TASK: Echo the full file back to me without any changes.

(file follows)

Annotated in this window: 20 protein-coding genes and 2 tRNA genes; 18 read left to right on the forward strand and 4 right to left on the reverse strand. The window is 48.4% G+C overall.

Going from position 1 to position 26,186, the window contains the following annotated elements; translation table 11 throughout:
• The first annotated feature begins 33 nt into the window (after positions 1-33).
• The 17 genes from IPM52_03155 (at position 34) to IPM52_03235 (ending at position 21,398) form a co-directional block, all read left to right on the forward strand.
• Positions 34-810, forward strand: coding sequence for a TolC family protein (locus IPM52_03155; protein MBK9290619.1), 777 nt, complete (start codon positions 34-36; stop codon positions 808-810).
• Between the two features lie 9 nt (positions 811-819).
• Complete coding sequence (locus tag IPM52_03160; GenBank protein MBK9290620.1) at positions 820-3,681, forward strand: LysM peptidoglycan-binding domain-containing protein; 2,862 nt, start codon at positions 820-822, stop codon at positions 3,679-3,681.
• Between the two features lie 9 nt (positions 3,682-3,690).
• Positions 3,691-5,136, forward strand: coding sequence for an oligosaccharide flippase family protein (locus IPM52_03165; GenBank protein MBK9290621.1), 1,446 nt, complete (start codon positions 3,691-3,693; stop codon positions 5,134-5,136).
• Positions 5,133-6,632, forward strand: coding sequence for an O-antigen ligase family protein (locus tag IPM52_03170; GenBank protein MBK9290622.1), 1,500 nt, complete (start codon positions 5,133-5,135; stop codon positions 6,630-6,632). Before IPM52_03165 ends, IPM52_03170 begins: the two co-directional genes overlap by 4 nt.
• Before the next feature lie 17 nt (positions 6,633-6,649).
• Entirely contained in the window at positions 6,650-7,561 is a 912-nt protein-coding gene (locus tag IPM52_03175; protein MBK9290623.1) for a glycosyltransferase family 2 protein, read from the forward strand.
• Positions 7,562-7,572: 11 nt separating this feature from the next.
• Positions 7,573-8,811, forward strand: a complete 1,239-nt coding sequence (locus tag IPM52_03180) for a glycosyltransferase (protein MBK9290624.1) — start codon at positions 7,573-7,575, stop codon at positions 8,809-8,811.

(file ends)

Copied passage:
Annotated in this window: 20 protein-coding genes and 2 tRNA genes; 18 read left to right on the forward strand and 4 right to left on the reverse strand. The window is 48.4% G+C overall.

Going from position 1 to position 26,186, the window contains the following annotated elements; translation table 11 throughout:
• The first annotated feature begins 33 nt into the window (after positions 1-33).
• The 17 genes from IPM52_03155 (at position 34) to IPM52_03235 (ending at position 21,398) form a co-directional block, all read left to right on the forward strand.
• Positions 34-810, forward strand: coding sequence for a TolC family protein (locus IPM52_03155; protein MBK9290619.1), 777 nt, complete (start codon positions 34-36; stop codon positions 808-810).
• Between the two features lie 9 nt (positions 811-819).
• Complete coding sequence (locus tag IPM52_03160; GenBank protein MBK9290620.1) at positions 820-3,681, forward strand: LysM peptidoglycan-binding domain-containing protein; 2,862 nt, start codon at positions 820-822, stop codon at positions 3,679-3,681.
• Between the two features lie 9 nt (positions 3,682-3,690).
• Positions 3,691-5,136, forward strand: coding sequence for an oligosaccharide flippase family protein (locus IPM52_03165; GenBank protein MBK9290621.1), 1,446 nt, complete (start codon positions 3,691-3,693; stop codon positions 5,134-5,136).
• Positions 5,133-6,632, forward strand: coding sequence for an O-antigen ligase family protein (locus tag IPM52_03170; GenBank protein MBK9290622.1), 1,500 nt, complete (start codon positions 5,133-5,135; stop codon positions 6,630-6,632). Before IPM52_03165 ends, IPM52_03170 begins: the two co-directional genes overlap by 4 nt.
• Before the next feature lie 17 nt (positions 6,633-6,649).
• Entirely contained in the window at positions 6,650-7,561 is a 912-nt protein-coding gene (locus tag IPM52_03175; protein MBK9290623.1) for a glycosyltransferase family 2 protein, read from the forward strand.
• Positions 7,562-7,572: 11 nt separating this feature from the next.
• Positions 7,573-8,811, forward strand: a complete 1,239-nt coding sequence (locus tag IPM52_03180) for a glycosyltransferase (protein MBK9290624.1) — start codon at positions 7,573-7,575, stop codon at positions 8,809-8,811.